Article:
The November/December 1978 issue of Vogue Patterns magazine has a few pages featuring Gia Carangi, including an Arthur Elgort portfolio showing Vogue 2008 by Bill Blass. In most cases, Carangi was photographed for editorials only, but she can be seen on a few Vogue patterns:
Carangi also shot some Vogue Patterns editorials with Andrea Blanch which appeared in Vogue magazine in 1978 and 1979. Here are some of her editorial images promoting designer patterns—two Calvin Klein patterns, Vogue 1878 and Vogue 2027, and Vogue 1988 by Yves Saint Laurent. The Vogue 2027 coat was shortened for the photo shoot:
This May 1979 editorial image shows Vogue 2040, a tunic by Edith Head, made up in sheer black silk marquisette:
The famous “Dead” photo was also part of a Vogue Patterns editorial (in the same issue as the Dalmatian photo shown above; the latter shows Vogue 2060, a top by Yves Saint Laurent). The patterns are two Calvin Klein designs: Vogue 1990, a wrap dress, and the pants from Vogue 2027:
Click the images to see more Gia Carangi/Vogue Patterns editorial photos.
Lately I’ve been listing a lot of mid-century vintage patterns in the shop, including this 1950s Givenchy pattern from McCall’s:
Inside the pattern envelope is an insert introducing Hubert de Givenchy and detailing the production process for these McCall’s “exclusives.” The insert doesn’t mention that Givenchy is a French aristocrat. Instead, it proclaims he was “born to the fashion tradition,” noting his family’s connection to the Beauvais Tapestry Works and his experience at the Parisian couture houses of Jacques Fath, Robert Piguet, and Elsa Schiaparelli.
The insert is emphatic that these French designs are suitable for Americans: “French in feeling and typically Givenchy, they’re still easy to make and easy to wear—admirably suited to the American way of life because Givenchy designed them especially for McCall’s and for you.”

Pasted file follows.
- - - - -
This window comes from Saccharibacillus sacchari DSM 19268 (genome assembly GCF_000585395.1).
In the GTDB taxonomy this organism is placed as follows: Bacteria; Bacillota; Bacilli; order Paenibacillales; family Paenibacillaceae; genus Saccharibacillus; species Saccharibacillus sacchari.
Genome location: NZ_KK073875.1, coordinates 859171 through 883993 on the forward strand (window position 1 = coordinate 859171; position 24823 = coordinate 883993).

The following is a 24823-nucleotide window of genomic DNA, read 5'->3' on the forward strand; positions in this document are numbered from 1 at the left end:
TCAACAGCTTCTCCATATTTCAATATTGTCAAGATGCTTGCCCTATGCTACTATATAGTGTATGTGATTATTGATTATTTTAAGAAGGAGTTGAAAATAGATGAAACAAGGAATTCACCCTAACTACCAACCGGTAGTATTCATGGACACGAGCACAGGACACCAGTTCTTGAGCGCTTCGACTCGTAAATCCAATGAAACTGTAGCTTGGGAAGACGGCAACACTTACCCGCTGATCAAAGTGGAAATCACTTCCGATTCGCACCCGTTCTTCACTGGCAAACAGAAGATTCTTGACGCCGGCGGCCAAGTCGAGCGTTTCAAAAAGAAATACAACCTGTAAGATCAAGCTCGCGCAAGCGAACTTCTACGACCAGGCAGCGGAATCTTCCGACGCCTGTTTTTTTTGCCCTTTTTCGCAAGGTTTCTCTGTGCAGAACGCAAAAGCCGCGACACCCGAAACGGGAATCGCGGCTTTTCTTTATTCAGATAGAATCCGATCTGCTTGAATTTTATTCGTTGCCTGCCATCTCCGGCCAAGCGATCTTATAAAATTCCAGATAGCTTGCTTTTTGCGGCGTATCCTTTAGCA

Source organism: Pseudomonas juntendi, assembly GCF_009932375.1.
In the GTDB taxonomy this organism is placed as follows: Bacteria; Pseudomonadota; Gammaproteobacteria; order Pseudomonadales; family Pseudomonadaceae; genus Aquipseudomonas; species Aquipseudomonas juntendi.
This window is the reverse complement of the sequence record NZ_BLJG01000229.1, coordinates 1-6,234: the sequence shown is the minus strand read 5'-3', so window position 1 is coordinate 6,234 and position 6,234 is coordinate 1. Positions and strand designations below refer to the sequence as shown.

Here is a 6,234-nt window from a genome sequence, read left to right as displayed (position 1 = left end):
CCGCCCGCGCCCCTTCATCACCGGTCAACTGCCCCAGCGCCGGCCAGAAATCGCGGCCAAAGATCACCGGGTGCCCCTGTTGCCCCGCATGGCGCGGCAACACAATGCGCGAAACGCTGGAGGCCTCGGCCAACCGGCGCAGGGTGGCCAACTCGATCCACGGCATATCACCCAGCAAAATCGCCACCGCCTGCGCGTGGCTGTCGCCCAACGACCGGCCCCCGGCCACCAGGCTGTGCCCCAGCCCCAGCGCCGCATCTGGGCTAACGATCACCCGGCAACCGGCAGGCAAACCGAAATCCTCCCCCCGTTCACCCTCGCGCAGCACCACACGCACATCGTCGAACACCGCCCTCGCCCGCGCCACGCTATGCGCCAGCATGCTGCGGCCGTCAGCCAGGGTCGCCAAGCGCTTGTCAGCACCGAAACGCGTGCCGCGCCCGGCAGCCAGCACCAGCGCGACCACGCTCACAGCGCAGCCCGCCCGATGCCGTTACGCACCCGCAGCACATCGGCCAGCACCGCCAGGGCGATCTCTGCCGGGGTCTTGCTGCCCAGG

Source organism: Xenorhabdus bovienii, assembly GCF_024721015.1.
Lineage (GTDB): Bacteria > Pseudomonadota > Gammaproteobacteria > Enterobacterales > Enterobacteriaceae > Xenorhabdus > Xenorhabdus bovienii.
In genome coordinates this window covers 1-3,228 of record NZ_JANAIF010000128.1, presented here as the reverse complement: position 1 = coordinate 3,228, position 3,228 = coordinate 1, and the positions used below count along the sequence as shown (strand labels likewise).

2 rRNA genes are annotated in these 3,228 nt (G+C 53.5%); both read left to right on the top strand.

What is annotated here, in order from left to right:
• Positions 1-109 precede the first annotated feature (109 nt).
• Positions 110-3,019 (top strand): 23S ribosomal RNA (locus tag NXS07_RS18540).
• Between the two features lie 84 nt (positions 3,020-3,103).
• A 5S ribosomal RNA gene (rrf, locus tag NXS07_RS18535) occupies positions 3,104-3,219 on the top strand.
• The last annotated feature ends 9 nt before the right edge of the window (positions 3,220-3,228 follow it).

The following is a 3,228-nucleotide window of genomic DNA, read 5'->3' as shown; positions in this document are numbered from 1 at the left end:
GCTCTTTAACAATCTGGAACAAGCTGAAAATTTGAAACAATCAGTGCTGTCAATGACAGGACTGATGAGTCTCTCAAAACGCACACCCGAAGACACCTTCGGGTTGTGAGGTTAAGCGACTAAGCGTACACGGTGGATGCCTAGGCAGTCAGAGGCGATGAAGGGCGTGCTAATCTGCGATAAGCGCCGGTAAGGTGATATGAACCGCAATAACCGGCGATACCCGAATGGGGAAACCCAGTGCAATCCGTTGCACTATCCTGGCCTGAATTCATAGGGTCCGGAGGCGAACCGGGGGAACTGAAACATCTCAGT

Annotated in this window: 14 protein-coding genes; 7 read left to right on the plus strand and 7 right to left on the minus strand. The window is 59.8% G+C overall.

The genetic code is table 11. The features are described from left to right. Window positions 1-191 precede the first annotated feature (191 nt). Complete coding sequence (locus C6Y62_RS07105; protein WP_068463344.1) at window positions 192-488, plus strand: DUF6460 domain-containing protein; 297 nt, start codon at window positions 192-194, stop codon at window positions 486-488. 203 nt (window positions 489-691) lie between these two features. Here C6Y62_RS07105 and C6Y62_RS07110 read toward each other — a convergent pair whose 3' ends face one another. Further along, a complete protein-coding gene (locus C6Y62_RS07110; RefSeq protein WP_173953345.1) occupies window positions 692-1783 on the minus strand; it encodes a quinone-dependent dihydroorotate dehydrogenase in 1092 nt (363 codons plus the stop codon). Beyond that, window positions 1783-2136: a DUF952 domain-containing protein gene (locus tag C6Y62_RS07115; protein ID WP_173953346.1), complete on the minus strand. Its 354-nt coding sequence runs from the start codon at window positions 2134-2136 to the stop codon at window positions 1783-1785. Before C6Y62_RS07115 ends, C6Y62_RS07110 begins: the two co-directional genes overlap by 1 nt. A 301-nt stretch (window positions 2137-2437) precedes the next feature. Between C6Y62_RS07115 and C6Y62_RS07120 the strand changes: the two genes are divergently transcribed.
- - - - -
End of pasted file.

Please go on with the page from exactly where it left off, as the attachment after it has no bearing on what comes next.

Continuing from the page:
We are told how, in 1956, the “tall, blond young Frenchman” flew to America for a tour of McCall’s facilities, then flew back to Paris to create his first exclusive series of designs for the company. The designer constructs his toile on an American dress form; he also produces a finished garment using American fabric. Both toile and garment are “air-expressed” to McCall’s headquarters in New York City. A paper pattern is made from half the toile, and the resulting prototype is compared against the designer’s original.
The last section of the insert, headed “Your Spring Wardrobe Designed by Givenchy,” gives an illustration and description for each of the four spring patterns:
“Givenchy’s all-day ‘runabout frock’ in lightweight flannel. Typical of this dynamic young designer: the wonderful line in the roll-away collar, the way the high-waisted young sash buttons onto the dress. You might also make it in linen or shantung.”
“A suit that cries ‘Givenchy’ in every line. Look at the inimitable cut of the jacket, the rolling curve of the collar. Another Givenchy inspiration: grosgrain-bound buttonholes an inch and a half wide. Givenchy suggests silk or rayon suiting.”
“Givenchy’s young-in-heart evening gown for any age, the belling skirt curved in a prophetic cut-away hemline. Givenchy chose a paper-crisp taffeta, but you could also use polished cotton, silk or satin. The pattern includes a beautifully shaped petticoat.” (4007) “Two flightly [sic] little bow-knots hint at a high waistline on this afternoon frock with bell-shaped skirt buoyed by its own print-bordered petticoat. Givenchy selected a printed tissue-weight taffeta, also suggests silk surah or peau de soie.” (4006)
It’s interesting to see how McCall’s production process for designer patterns differs from Vogue’s, as described in my earlier post. Vogue claimed to adjust Paris originals for American figures, whereas McCall’s exclusives were made directly on an American dress form. Apparently national differences were still an issue, and McCall’s felt it had to address postwar patriotism, even amid continued demand for European designer fashions.